As a music teacher, the number one question I am asked by students or parents is: “How many minutes each day should be spent practicing?” I hesitate to quantitate practice requirements due to the diversity of each person. Ultimately, the true answer is the motto of a friend of mine who is an accomplished wise piano teacher. She replies to all her students with a warm smile, “Well, you know, you can only get out what you put in.”
Do you play or work your instrument? For me (as a pianist), practice is a refined version of play, just like a game that has rules, time limits, goals, and rewards. Learning an instrument is simply refining one’s skills and knowledge of play. We practice soccer in order to effectively play the game. If you don’t show up for practice, then you either don’t play in the game or play poorly. Likewise, if you don’t spend time learning your musical instrument then you are less able to play it well by yourself or with others.
Below are a few practical “playful” pointers:
- Calmly play through the song slowly, listen for the melody versus harmony.
- Search out and listen to quality recordings of the musical piece on the internet. You might follow along with the sheet music.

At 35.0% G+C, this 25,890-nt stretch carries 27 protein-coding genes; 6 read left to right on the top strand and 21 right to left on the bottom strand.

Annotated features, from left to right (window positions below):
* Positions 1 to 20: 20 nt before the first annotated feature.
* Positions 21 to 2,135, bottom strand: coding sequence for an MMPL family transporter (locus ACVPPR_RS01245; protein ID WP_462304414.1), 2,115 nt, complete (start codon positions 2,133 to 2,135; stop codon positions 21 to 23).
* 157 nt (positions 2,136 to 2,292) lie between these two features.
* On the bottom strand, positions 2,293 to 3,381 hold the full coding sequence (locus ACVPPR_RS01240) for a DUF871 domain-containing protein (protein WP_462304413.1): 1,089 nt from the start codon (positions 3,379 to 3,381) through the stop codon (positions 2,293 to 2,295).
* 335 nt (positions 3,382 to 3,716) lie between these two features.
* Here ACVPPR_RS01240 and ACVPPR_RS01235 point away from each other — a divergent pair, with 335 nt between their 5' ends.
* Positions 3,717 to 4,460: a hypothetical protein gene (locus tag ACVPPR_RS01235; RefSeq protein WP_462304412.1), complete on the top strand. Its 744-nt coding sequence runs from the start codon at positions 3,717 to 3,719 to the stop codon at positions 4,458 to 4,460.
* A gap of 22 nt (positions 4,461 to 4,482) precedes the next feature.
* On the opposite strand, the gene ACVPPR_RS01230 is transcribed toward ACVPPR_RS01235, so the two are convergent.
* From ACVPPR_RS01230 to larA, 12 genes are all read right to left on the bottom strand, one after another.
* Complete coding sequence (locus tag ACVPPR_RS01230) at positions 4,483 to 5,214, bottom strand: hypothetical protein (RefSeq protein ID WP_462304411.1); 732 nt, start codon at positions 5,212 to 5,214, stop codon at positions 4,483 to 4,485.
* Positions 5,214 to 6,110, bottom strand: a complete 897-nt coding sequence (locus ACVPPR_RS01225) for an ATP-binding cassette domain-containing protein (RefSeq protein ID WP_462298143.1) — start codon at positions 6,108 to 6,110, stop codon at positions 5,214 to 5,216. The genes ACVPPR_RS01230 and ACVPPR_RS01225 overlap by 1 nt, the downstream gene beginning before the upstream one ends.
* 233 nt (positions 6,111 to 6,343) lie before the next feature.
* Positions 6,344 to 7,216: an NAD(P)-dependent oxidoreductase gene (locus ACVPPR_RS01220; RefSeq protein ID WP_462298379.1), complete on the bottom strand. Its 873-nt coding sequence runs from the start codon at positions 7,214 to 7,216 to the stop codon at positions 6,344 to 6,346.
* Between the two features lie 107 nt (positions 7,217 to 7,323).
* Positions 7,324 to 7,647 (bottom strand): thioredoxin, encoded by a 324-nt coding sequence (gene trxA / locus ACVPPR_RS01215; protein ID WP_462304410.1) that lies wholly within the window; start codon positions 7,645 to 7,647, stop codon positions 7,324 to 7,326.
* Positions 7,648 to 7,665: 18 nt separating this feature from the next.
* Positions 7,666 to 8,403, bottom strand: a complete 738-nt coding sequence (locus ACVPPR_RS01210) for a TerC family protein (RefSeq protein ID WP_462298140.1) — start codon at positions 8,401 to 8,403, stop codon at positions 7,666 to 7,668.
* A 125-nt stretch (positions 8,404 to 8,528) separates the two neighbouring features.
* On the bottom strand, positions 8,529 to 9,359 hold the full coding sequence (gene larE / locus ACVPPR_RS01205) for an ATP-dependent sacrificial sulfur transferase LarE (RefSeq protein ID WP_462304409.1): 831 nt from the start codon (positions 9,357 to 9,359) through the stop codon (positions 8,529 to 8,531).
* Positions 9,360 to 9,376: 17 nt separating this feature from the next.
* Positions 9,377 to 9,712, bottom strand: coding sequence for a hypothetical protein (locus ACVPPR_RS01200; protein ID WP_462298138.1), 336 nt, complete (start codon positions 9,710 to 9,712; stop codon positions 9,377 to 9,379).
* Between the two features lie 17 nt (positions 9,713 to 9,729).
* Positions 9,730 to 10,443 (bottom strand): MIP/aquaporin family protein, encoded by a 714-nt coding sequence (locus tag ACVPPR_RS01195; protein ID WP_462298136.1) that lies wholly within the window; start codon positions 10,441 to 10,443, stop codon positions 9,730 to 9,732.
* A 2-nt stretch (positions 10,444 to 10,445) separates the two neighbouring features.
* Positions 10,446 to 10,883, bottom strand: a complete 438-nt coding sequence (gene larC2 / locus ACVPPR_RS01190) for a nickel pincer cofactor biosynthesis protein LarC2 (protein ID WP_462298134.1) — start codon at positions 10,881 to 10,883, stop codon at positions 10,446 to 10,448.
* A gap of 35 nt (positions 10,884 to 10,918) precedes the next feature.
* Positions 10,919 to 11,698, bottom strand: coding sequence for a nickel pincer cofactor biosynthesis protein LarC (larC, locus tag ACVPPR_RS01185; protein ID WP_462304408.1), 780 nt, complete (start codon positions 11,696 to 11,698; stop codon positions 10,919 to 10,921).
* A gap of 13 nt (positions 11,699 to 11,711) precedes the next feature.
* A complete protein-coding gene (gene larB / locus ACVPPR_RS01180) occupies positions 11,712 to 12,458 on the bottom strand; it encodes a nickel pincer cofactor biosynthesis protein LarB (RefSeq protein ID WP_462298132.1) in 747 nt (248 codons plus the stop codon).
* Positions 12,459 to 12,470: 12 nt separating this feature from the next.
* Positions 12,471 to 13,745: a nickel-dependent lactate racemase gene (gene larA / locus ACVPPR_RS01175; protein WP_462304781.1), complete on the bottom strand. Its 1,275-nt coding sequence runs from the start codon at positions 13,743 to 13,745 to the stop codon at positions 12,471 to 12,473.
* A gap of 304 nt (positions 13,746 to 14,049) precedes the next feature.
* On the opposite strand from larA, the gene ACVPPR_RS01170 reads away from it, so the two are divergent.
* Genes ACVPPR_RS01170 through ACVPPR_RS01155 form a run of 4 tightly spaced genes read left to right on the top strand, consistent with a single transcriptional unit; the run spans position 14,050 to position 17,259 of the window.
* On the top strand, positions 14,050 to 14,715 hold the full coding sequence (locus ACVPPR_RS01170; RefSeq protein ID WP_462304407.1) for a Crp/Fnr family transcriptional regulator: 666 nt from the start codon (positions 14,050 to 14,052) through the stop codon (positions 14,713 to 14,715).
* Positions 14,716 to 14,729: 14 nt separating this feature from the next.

- Look for note patterns, themes, and structure. Observe the beginning and the end of musical thoughts.
- Focus on two to four measures at a time, repeating 10 times correctly in a row. This will develop muscle memory and coordination.
- Only review difficult areas or where you make mistakes
- Consider memorizing the more challenging areas.
- Daily play builds progressive growth (like building blocks).
- Use a pencil to make notations on your music.
- Be easy on yourself, there will be weeks when you just don’t have the time to spend playing your instrument.
- Take music lessons with a teacher on a regular basis. Teachers help you to learn how to practice, improve technic, learn new skills, methods, discover a variety of musical styles, and understand music rules and theory. Plus, it always helps when you know that your “coach” is waiting for you to show up.
Regular practice/study of an instrument builds musicianship, ability, character, enjoyment, focus, confidence, and self-motivation. It is one of the greatest gift’s you can give yourself. Because, “The more you put in, the more you get out.”